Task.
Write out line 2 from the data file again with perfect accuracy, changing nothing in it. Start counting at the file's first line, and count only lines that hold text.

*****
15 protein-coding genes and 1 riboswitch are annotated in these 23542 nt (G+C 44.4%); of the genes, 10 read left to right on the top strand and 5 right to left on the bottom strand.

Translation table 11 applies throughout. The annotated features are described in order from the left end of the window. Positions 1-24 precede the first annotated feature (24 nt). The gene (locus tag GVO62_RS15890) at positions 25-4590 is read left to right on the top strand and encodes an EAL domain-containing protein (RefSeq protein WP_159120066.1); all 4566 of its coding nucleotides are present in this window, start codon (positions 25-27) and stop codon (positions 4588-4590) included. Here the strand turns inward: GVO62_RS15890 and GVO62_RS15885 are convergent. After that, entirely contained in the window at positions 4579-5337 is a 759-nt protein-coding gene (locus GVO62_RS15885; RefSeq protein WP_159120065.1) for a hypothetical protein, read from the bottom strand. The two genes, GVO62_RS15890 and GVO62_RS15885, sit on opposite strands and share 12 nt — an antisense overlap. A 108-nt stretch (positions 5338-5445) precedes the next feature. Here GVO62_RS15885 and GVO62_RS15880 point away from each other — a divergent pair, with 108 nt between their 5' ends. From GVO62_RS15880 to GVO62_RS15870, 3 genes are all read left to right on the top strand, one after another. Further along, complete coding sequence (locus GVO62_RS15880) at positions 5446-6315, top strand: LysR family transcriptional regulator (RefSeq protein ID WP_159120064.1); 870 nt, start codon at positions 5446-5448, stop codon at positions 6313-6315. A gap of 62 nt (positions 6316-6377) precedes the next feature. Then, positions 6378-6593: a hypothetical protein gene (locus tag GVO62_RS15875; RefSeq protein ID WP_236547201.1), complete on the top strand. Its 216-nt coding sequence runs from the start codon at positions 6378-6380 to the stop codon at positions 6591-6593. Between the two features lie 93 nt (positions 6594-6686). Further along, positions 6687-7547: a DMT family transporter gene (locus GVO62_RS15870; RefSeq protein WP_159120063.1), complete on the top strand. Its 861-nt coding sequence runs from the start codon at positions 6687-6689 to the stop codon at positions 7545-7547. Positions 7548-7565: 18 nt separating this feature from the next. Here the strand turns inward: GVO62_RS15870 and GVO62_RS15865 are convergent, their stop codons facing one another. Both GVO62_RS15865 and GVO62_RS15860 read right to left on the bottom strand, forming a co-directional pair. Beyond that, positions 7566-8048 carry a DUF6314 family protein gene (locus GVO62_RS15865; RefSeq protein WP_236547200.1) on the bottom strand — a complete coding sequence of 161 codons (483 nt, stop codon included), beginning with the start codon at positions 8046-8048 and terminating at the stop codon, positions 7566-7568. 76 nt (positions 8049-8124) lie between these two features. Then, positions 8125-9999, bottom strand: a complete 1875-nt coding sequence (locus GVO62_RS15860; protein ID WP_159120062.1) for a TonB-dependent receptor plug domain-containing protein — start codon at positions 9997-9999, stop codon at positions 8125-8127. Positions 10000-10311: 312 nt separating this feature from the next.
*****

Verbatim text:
Translation table 11 applies throughout. The annotated features are described in order from the left end of the window. Positions 1-24 precede the first annotated feature (24 nt). The gene (locus tag GVO62_RS15890) at positions 25-4590 is read left to right on the top strand and encodes an EAL domain-containing protein (RefSeq protein WP_159120066.1); all 4566 of its coding nucleotides are present in this window, start codon (positions 25-27) and stop codon (positions 4588-4590) included. Here the strand turns inward: GVO62_RS15890 and GVO62_RS15885 are convergent. After that, entirely contained in the window at positions 4579-5337 is a 759-nt protein-coding gene (locus GVO62_RS15885; RefSeq protein WP_159120065.1) for a hypothetical protein, read from the bottom strand. The two genes, GVO62_RS15890 and GVO62_RS15885, sit on opposite strands and share 12 nt — an antisense overlap. A 108-nt stretch (positions 5338-5445) precedes the next feature. Here GVO62_RS15885 and GVO62_RS15880 point away from each other — a divergent pair, with 108 nt between their 5' ends. From GVO62_RS15880 to GVO62_RS15870, 3 genes are all read left to right on the top strand, one after another. Further along, complete coding sequence (locus GVO62_RS15880) at positions 5446-6315, top strand: LysR family transcriptional regulator (RefSeq protein ID WP_159120064.1); 870 nt, start codon at positions 5446-5448, stop codon at positions 6313-6315. A gap of 62 nt (positions 6316-6377) precedes the next feature. Then, positions 6378-6593: a hypothetical protein gene (locus tag GVO62_RS15875; RefSeq protein ID WP_236547201.1), complete on the top strand. Its 216-nt coding sequence runs from the start codon at positions 6378-6380 to the stop codon at positions 6591-6593. Between the two features lie 93 nt (positions 6594-6686). Further along, positions 6687-7547: a DMT family transporter gene (locus GVO62_RS15870; RefSeq protein WP_159120063.1), complete on the top strand. Its 861-nt coding sequence runs from the start codon at positions 6687-6689 to the stop codon at positions 7545-7547. Positions 7548-7565: 18 nt separating this feature from the next. Here the strand turns inward: GVO62_RS15870 and GVO62_RS15865 are convergent, their stop codons facing one another. Both GVO62_RS15865 and GVO62_RS15860 read right to left on the bottom strand, forming a co-directional pair. Beyond that, positions 7566-8048 carry a DUF6314 family protein gene (locus GVO62_RS15865; RefSeq protein WP_236547200.1) on the bottom strand — a complete coding sequence of 161 codons (483 nt, stop codon included), beginning with the start codon at positions 8046-8048 and terminating at the stop codon, positions 7566-7568. 76 nt (positions 8049-8124) lie between these two features. Then, positions 8125-9999, bottom strand: a complete 1875-nt coding sequence (locus GVO62_RS15860; protein ID WP_159120062.1) for a TonB-dependent receptor plug domain-containing protein — start codon at positions 9997-9999, stop codon at positions 8125-8127. Positions 10000-10311: 312 nt separating this feature from the next.